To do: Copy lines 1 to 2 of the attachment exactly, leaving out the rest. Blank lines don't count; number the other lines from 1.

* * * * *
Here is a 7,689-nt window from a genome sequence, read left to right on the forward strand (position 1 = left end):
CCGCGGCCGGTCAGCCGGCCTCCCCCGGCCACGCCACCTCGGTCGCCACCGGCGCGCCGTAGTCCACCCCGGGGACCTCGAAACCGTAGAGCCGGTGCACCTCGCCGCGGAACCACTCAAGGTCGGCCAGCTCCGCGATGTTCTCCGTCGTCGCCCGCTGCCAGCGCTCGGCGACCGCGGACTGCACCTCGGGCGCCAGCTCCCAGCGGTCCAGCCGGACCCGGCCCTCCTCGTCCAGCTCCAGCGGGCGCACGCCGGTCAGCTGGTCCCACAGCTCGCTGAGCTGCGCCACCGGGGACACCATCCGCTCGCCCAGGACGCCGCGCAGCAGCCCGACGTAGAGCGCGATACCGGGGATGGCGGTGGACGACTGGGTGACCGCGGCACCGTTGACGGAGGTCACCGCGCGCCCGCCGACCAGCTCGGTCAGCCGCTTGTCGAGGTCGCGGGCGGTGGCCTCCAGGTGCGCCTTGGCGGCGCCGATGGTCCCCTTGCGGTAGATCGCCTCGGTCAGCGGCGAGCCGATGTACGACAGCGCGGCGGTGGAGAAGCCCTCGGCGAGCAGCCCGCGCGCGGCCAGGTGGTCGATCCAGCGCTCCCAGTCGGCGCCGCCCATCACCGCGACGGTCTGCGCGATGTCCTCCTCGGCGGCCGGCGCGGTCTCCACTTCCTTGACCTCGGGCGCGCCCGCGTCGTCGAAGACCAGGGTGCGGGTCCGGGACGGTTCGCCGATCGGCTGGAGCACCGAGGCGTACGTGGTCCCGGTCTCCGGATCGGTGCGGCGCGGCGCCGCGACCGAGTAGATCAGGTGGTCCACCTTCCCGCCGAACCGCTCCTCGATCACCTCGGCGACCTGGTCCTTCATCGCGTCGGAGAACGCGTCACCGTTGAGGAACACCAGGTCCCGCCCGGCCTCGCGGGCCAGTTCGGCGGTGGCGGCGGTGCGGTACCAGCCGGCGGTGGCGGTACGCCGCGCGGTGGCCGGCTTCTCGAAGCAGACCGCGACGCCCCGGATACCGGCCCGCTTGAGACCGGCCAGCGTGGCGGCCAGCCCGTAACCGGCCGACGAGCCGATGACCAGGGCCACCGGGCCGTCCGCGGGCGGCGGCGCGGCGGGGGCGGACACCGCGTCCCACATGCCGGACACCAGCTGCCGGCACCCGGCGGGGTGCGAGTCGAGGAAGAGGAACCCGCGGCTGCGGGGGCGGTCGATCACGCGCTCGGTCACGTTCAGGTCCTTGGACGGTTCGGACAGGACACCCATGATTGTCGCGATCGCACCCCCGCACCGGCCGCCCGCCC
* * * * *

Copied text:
Here is a 7,689-nt window from a genome sequence, read left to right on the forward strand (position 1 = left end):
CCGCGGCCGGTCAGCCGGCCTCCCCCGGCCACGCCACCTCGGTCGCCACCGGCGCGCCGTAGTCCACCCCGGGGACCTCGAAACCGTAGAGCCGGTGCACCTCGCCGCGGAACCACTCAAGGTCGGCCAGCTCCGCGATGTTCTCCGTCGTCGCCCGCTGCCAGCGCTCGGCGACCGCGGACTGCACCTCGGGCGCCAGCTCCCAGCGGTCCAGCCGGACCCGGCCCTCCTCGTCCAGCTCCAGCGGGCGCACGCCGGTCAGCTGGTCCCACAGCTCGCTGAGCTGCGCCACCGGGGACACCATCCGCTCGCCCAGGACGCCGCGCAGCAGCCCGACGTAGAGCGCGATACCGGGGATGGCGGTGGACGACTGGGTGACCGCGGCACCGTTGACGGAGGTCACCGCGCGCCCGCCGACCAGCTCGGTCAGCCGCTTGTCGAGGTCGCGGGCGGTGGCCTCCAGGTGCGCCTTGGCGGCGCCGATGGTCCCCTTGCGGTAGATCGCCTCGGTCAGCGGCGAGCCGATGTACGACAGCGCGGCGGTGGAGAAGCCCTCGGCGAGCAGCCCGCGCGCGGCCAGGTGGTCGATCCAGCGCTCCCAGTCGGCGCCGCCCATCACCGCGACGGTCTGCGCGATGTCCTCCTCGGCGGCCGGCGCGGTCTCCACTTCCTTGACCTCGGGCGCGCCCGCGTCGTCGAAGACCAGGGTGCGGGTCCGGGACGGTTCGCCGATCGGCTGGAGCACCGAGGCGTACGTGGTCCCGGTCTCCGGATCGGTGCGGCGCGGCGCCGCGACCGAGTAGATCAGGTGGTCCACCTTCCCGCCGAACCGCTCCTCGATCACCTCGGCGACCTGGTCCTTCATCGCGTCGGAGAACGCGTCACCGTTGAGGAACACCAGGTCCCGCCCGGCCTCGCGGGCCAGTTCGGCGGTGGCGGCGGTGCGGTACCAGCCGGCGGTGGCGGTACGCCGCGCGGTGGCCGGCTTCTCGAAGCAGACCGCGACGCCCCGGATACCGGCCCGCTTGAGACCGGCCAGCGTGGCGGCCAGCCCGTAACCGGCCGACGAGCCGATGACCAGGGCCACCGGGCCGTCCGCGGGCGGCGGCGCGGCGGGGGCGGACACCGCGTCCCACATGCCGGACACCAGCTGCCGGCACCCGGCGGGGTGCGAGTCGAGGAAGAGGAACCCGCGGCTGCGGGGGCGGTCGATCACGCGCTCGGTCACGTTCAGGTCCTTGGACGGTTCGGACAGGACACCCATGATTGTCGCGATCGCACCCCCGCACCGGCCGCCCGCCC